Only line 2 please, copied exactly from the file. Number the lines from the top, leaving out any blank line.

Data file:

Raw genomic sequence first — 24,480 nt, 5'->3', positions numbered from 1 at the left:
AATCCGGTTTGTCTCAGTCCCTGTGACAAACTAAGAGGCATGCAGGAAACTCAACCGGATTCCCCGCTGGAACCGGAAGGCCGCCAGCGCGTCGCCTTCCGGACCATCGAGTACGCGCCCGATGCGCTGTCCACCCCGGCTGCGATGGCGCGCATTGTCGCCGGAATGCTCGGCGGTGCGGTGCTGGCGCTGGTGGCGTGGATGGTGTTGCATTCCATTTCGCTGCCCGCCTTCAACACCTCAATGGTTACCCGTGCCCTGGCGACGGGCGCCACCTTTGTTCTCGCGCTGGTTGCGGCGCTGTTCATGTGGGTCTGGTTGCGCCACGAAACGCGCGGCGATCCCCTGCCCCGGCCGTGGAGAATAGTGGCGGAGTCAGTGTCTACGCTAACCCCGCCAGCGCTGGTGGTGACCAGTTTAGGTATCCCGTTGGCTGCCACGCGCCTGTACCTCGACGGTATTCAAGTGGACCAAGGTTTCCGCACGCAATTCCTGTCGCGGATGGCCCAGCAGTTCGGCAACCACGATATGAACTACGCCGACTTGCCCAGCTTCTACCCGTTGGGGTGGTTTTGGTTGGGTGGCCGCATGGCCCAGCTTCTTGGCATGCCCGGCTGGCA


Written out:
AATCCGGTTTGTCTCAGTCCCTGTGACAAACTAAGAGGCATGCAGGAAACTCAACCGGATTCCCCGCTGGAACCGGAAGGCCGCCAGCGCGTCGCCTTCCGGACCATCGAGTACGCGCCCGATGCGCTGTCCACCCCGGCTGCGATGGCGCGCATTGTCGCCGGAATGCTCGGCGGTGCGGTGCTGGCGCTGGTGGCGTGGATGGTGTTGCATTCCATTTCGCTGCCCGCCTTCAACACCTCAATGGTTACCCGTGCCCTGGCGACGGGCGCCACCTTTGTTCTCGCGCTGGTTGCGGCGCTGTTCATGTGGGTCTGGTTGCGCCACGAAACGCGCGGCGATCCCCTGCCCCGGCCGTGGAGAATAGTGGCGGAGTCAGTGTCTACGCTAACCCCGCCAGCGCTGGTGGTGACCAGTTTAGGTATCCCGTTGGCTGCCACGCGCCTGTACCTCGACGGTATTCAAGTGGACCAAGGTTTCCGCACGCAATTCCTGTCGCGGATGGCCCAGCAGTTCGGCAACCACGATATGAACTACGCCGACTTGCCCAGCTTCTACCCGTTGGGGTGGTTTTGGTTGGGTGGCCGCATGGCCCAGCTTCTTGGCATGCCCGGCTGGCA